While I wholly believe that metal is mostly an afterthought for Scale the Summit, it's worth noting that this offering is significantly heavier and faster paced than 2009's Carving Desert Canyons. If metal is the skin the package is wrapped in, consider the layer here double of what's on Carving Desert Canyons. The sound is far more raw, leaving the atmosphere less refined. This isn't necessarily a bad thing - it's great for a change of pace, as differences between the two albums give each their own identity, while maintaining a distinctly similar sense of style and direction.

Monument's main (and, for the most part, only) shortcoming is the tendency for some tracks to repeat themselves, or to get caught in a groove for a bit too long. While Scale the Summit show here that they have essentially always been an astounding group technically, musically, and functionally, this is also the shard of evidence that tells us that this is a band that is still evolving, leaving Monument as the signpost in the ground that reads "If you think this is good, just look ahead."

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Comments:Add a Comment 
February 11th 2011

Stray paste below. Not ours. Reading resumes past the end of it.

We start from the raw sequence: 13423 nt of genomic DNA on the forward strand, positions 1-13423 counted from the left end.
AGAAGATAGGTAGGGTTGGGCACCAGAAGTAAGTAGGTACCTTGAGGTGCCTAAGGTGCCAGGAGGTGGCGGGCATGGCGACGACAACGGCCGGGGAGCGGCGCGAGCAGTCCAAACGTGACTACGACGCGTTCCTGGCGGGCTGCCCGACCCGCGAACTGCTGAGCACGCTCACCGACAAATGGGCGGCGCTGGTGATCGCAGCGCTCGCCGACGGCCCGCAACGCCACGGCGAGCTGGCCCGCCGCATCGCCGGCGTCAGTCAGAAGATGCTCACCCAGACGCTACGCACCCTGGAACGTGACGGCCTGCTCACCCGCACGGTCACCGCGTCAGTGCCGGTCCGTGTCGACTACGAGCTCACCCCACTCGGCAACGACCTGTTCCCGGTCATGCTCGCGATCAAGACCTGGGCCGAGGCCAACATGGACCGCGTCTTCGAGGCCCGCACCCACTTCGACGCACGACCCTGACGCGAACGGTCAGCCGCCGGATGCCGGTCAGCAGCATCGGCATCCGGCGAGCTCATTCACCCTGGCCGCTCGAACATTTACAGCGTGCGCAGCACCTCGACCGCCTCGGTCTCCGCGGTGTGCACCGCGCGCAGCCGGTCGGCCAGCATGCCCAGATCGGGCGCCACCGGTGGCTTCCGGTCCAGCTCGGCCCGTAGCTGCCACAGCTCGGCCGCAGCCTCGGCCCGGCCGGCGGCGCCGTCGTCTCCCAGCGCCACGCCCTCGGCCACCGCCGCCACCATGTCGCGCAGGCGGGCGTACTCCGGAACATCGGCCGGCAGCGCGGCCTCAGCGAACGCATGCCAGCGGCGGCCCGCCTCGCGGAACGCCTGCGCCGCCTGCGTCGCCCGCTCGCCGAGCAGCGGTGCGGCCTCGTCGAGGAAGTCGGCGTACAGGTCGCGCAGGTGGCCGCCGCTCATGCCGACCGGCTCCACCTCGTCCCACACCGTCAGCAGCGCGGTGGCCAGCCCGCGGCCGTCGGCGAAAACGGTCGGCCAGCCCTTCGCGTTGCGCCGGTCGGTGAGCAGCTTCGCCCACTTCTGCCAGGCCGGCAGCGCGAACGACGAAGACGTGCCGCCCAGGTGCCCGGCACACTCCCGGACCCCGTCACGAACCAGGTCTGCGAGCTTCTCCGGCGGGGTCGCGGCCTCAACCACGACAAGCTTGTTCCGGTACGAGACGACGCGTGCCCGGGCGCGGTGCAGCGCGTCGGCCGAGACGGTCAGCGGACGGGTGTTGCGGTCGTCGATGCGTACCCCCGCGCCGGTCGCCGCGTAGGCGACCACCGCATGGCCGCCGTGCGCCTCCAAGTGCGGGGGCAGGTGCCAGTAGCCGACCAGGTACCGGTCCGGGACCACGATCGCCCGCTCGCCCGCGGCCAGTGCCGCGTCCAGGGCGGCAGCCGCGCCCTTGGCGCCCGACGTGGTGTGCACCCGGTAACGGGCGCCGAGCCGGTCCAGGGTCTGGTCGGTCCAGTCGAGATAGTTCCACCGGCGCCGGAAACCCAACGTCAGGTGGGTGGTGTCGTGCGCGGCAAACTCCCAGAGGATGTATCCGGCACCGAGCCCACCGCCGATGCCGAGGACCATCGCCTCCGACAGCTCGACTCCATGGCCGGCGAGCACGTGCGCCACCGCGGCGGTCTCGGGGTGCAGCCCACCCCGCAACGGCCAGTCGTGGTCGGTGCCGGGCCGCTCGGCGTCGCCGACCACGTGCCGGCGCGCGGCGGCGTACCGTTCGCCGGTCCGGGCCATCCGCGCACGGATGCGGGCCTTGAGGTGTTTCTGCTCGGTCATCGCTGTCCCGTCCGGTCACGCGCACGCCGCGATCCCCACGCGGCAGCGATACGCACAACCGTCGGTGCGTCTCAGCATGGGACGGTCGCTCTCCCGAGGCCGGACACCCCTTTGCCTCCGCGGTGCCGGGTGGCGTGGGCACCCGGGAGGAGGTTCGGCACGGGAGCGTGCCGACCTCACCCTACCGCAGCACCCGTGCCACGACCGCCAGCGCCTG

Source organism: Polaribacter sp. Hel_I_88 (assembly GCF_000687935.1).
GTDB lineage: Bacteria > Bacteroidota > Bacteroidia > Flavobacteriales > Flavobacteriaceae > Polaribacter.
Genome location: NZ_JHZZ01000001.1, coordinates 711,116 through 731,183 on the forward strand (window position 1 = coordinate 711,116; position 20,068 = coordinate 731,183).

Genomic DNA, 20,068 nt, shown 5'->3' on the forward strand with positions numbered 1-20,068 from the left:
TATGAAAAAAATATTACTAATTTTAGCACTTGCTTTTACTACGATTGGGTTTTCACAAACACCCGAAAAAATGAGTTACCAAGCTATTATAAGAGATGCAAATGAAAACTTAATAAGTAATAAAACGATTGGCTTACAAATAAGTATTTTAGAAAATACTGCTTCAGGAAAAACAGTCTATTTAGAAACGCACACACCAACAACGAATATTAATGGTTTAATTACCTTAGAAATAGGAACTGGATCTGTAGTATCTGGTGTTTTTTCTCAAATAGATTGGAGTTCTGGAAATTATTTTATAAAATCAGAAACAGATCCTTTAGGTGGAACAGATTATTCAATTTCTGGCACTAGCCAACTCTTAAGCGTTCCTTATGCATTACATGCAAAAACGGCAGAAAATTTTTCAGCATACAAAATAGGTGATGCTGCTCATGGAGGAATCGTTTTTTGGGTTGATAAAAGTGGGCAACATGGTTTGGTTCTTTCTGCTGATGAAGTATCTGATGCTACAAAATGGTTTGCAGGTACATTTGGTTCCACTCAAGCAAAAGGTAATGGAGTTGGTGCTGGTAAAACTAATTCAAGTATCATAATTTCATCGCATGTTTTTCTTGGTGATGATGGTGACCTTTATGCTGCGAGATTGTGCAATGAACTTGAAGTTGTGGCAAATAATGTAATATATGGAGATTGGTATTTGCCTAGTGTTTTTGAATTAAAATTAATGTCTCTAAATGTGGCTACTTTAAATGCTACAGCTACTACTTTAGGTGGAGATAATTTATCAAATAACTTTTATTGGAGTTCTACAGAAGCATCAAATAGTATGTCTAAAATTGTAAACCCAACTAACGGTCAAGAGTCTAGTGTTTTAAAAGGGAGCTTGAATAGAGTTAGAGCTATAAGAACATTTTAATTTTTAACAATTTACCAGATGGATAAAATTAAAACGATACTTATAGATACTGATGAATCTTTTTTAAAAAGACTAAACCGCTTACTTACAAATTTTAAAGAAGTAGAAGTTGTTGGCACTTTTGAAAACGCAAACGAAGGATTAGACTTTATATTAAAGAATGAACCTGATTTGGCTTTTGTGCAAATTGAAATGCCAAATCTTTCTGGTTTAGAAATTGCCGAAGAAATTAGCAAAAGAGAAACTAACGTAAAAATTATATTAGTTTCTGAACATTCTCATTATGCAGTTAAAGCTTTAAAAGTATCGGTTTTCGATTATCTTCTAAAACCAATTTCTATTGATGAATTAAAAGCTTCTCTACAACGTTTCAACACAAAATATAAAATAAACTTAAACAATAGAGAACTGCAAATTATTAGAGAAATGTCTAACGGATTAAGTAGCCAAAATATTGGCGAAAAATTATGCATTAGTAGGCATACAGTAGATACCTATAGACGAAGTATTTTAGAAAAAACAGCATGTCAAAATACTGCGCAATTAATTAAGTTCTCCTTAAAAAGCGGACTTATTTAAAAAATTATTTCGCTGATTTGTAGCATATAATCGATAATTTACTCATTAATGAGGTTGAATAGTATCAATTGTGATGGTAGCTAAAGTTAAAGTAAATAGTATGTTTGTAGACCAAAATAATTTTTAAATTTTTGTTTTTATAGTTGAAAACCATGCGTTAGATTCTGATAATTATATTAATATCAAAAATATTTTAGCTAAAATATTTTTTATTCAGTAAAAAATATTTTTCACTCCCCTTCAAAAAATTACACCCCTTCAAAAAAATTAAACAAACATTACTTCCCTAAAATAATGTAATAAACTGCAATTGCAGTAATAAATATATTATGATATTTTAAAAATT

Album Rating: 4.0

I guess I overlistened to Carving Desert Canyons, and this is a great treat to have to still enjoy Scale the Summit in such a situation. Love this album and would probably rate it a 4.5, but I feel it's a little weaker than Carving Desert Canyons.

Very pumped for The Collective.

February 11th 2011


Nice review, pos!
I haven't been able to listen to this album a whole lot, but Desert Canyons is a pretty solid album.
Saw these guys live and talked to Chris Letchford at the merch stand; almost got him to sign my wallet, but decided against it...

February 12th 2011


Haven't heard this one but their second album is great.

February 12th 2011


Album Rating: 4.0

Carving Desert Canyons is better stylistically and in terms of overall direction and

songwriting. It's the band maturing another 2 years, really, which gives it a jazzier, more mature,

and more developed feel.

Monument is heavier, brings more aggression, and feels more raw. I think each have their merits

and both are different listens.

Josh D.
February 12th 2011


I have a 3 song demo with tracks off of this from a show they had shortly after moving back to town. I should listen to it.

Josh D.
February 12th 2011


You are.

February 13th 2011


Definitely prefer CDC, although this has its merits as well. I guess I like the more polished sound.

Digging: Jeff Rosenstock - POST-

February 15th 2011


Great masterpiece, even if I prefer CDC more, I'm psyched for their new album.

February 19th 2013


Album Rating: 2.5

this blows

October 1st 2014


Album Rating: 4.0

At first it just seemed all over the place but the pacing grew on me. Some really tasty grooves going on in a few of the songs. One somewhere in Wolves that I really liked.

April 25th 2016


Album Rating: 3.0

Production is utter shit and it feels self-indulgent a lot of times but good for a first effort.

May 29th 2017


Album Rating: 2.5

decent jazz fusion metal.